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Friday, July 4, 2008

If You Blog It, They Will Come

If you aren't the owner of a blog, you ought to consider getting one. They're easy to feed and they don't make messes. Tell me if you have one of your own that I can add to my list over to the right, under 'Other Blogs'. To start one, you can click on over to, which is run by Google (isn't everything?). And it's free, which is a very good price. I try not to visit web sites, by the way. I instead prefer clicking on them and reading them. As much as I like Wiki and Amazon, I don't want them to expect me to come over for a barbeque every weekend. It's tough to make excuses when they know you don't have other plans.

Rusted Ruminations is a brand new blog, and I imagine I'll update it once or twice a week, weather permitting. I urge you like an over-caffeinated grovelling telethoner to come back often and leave comments so I know if there's anybody out there. Just nod if you can hear me...

Happy 4th of July to all of you, celebrating the wonderful ideals this nation stands for. The fireworks are a reminder to us of battles that have been fought to protect our freedom, and the selflessness of those people who have defended us. May we never take that for granted.

Some of you may have heard this story before. Approximately 4,000 U.S. military troops have died in the five years our country has been in Iraq. The second of them older than me to die was an old friend of mine, Marine Staff Sgt. James Cawley of Roy, Utah, who was a fellow missionary with me in the Japan Fukuoka Mission when we were both in our early 20s. We trained at the MTC together, and served in the same district in our last area, where James was the district leader. President Gordon B. Hinckley spoke about James at the April 2003 LDS General Conference, just eight days after James had been killed in combat. Pres. Hinckley's address was entitled War and Peace, which you can read from that link.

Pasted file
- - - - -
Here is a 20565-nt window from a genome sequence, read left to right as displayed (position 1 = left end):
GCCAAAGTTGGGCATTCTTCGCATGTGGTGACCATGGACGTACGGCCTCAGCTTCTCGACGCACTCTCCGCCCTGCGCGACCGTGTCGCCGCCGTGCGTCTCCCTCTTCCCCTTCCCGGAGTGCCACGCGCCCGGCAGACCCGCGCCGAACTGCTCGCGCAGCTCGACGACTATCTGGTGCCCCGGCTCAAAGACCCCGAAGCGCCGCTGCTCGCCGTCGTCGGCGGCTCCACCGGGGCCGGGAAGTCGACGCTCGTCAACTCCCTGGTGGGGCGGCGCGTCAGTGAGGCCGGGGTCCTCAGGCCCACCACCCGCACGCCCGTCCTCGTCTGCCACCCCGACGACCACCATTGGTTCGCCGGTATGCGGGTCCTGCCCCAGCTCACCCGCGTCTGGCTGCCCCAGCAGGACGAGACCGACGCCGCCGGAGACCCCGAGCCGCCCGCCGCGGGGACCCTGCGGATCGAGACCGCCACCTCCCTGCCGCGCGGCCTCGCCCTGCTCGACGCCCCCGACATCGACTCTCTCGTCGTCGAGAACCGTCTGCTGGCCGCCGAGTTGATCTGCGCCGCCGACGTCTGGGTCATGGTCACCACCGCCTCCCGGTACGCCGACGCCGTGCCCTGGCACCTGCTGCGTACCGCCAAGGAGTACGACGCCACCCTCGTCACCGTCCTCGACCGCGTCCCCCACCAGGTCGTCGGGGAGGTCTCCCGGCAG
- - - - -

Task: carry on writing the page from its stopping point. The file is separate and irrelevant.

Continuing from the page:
Elder Cawley was the kind of person who would tilt his head to the side slightly while he's talking to you, put his hand on your shoulder, give you a knowing grin, and say something complimentary to you — and you knew he meant it. That's the way he often communicated. And even if he was saying something that was more of a solemn nature, he'd still be smiling and looking at it philosophically. Perhaps you've known people like that. Here's another site called Iraq War Heroes that dedicates a page to him, with entries from his journal and comments from soldiers who knew him and from his family.

Let's remember that the people who defend this country are real people with real families, who have put themselves last to keep all of us protected. Honoring their legacy is what this holiday is all about, and we salute them.


Renee said...

Thank you for remembering James -- that's nice to learn about his life and what he meant to you.

I'm excited that you're blogging. It will be a pleasure to read what you have to say (weather permitting).

What I just wrote reminds me of a conversation between you and mom long ago. After you got off the phone, mom said, "Rusty, what did he have to say?" and you replied, "Well, he didn't HAVE to say anything." :) So I guess you don't HAVE to say anything either, but I'm sure you will say many clever things.

Cebre said...

Oh Rusty this was such a pleasure to read! I'm a fairly new blogger myself, and I'm enjoying the social aspect.

...I always enjoy the social aspect of things.

You had, as my mom said, "many clever things" in here that made my mouth turn up in a crooked smile I think I got from your side. Keep them coming! It's great!

ihenpecked said...

Wow Rusty
I had a sense of your wit and wisdom from your comments but color me impressed. There's some good things here.

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